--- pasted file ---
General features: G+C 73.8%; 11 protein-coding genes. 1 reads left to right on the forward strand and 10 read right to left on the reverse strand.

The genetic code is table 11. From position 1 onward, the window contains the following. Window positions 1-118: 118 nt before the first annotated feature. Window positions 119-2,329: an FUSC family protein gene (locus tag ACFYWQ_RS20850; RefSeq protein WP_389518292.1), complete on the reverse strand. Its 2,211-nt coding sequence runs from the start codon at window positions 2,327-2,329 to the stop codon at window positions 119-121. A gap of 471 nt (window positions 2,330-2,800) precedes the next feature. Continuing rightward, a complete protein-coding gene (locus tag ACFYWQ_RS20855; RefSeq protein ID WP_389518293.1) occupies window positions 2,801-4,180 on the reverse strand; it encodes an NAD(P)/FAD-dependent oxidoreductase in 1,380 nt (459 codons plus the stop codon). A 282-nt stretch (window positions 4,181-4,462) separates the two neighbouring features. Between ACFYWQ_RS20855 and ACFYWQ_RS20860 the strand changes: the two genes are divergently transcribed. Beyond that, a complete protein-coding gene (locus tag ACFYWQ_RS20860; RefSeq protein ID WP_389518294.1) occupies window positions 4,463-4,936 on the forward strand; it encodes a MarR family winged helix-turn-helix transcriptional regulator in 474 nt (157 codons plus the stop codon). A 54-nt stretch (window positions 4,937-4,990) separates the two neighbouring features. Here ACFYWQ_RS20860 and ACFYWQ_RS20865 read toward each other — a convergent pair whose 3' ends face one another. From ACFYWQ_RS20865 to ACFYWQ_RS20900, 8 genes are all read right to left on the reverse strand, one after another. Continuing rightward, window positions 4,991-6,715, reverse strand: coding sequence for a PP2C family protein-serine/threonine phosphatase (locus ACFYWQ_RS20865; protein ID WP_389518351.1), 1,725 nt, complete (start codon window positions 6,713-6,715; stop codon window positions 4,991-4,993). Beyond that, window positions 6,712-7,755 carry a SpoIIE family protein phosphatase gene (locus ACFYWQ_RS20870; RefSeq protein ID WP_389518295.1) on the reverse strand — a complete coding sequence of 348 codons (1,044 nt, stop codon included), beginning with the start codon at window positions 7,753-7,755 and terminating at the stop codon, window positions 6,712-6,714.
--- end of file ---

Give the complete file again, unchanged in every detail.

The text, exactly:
General features: G+C 73.8%; 11 protein-coding genes. 1 reads left to right on the forward strand and 10 read right to left on the reverse strand.

The genetic code is table 11. From position 1 onward, the window contains the following. Window positions 1-118: 118 nt before the first annotated feature. Window positions 119-2,329: an FUSC family protein gene (locus tag ACFYWQ_RS20850; RefSeq protein WP_389518292.1), complete on the reverse strand. Its 2,211-nt coding sequence runs from the start codon at window positions 2,327-2,329 to the stop codon at window positions 119-121. A gap of 471 nt (window positions 2,330-2,800) precedes the next feature. Continuing rightward, a complete protein-coding gene (locus tag ACFYWQ_RS20855; RefSeq protein ID WP_389518293.1) occupies window positions 2,801-4,180 on the reverse strand; it encodes an NAD(P)/FAD-dependent oxidoreductase in 1,380 nt (459 codons plus the stop codon). A 282-nt stretch (window positions 4,181-4,462) separates the two neighbouring features. Between ACFYWQ_RS20855 and ACFYWQ_RS20860 the strand changes: the two genes are divergently transcribed. Beyond that, a complete protein-coding gene (locus tag ACFYWQ_RS20860; RefSeq protein ID WP_389518294.1) occupies window positions 4,463-4,936 on the forward strand; it encodes a MarR family winged helix-turn-helix transcriptional regulator in 474 nt (157 codons plus the stop codon). A 54-nt stretch (window positions 4,937-4,990) separates the two neighbouring features. Here ACFYWQ_RS20860 and ACFYWQ_RS20865 read toward each other — a convergent pair whose 3' ends face one another. From ACFYWQ_RS20865 to ACFYWQ_RS20900, 8 genes are all read right to left on the reverse strand, one after another. Continuing rightward, window positions 4,991-6,715, reverse strand: coding sequence for a PP2C family protein-serine/threonine phosphatase (locus ACFYWQ_RS20865; protein ID WP_389518351.1), 1,725 nt, complete (start codon window positions 6,713-6,715; stop codon window positions 4,991-4,993). Beyond that, window positions 6,712-7,755 carry a SpoIIE family protein phosphatase gene (locus ACFYWQ_RS20870; RefSeq protein ID WP_389518295.1) on the reverse strand — a complete coding sequence of 348 codons (1,044 nt, stop codon included), beginning with the start codon at window positions 7,753-7,755 and terminating at the stop codon, window positions 6,712-6,714.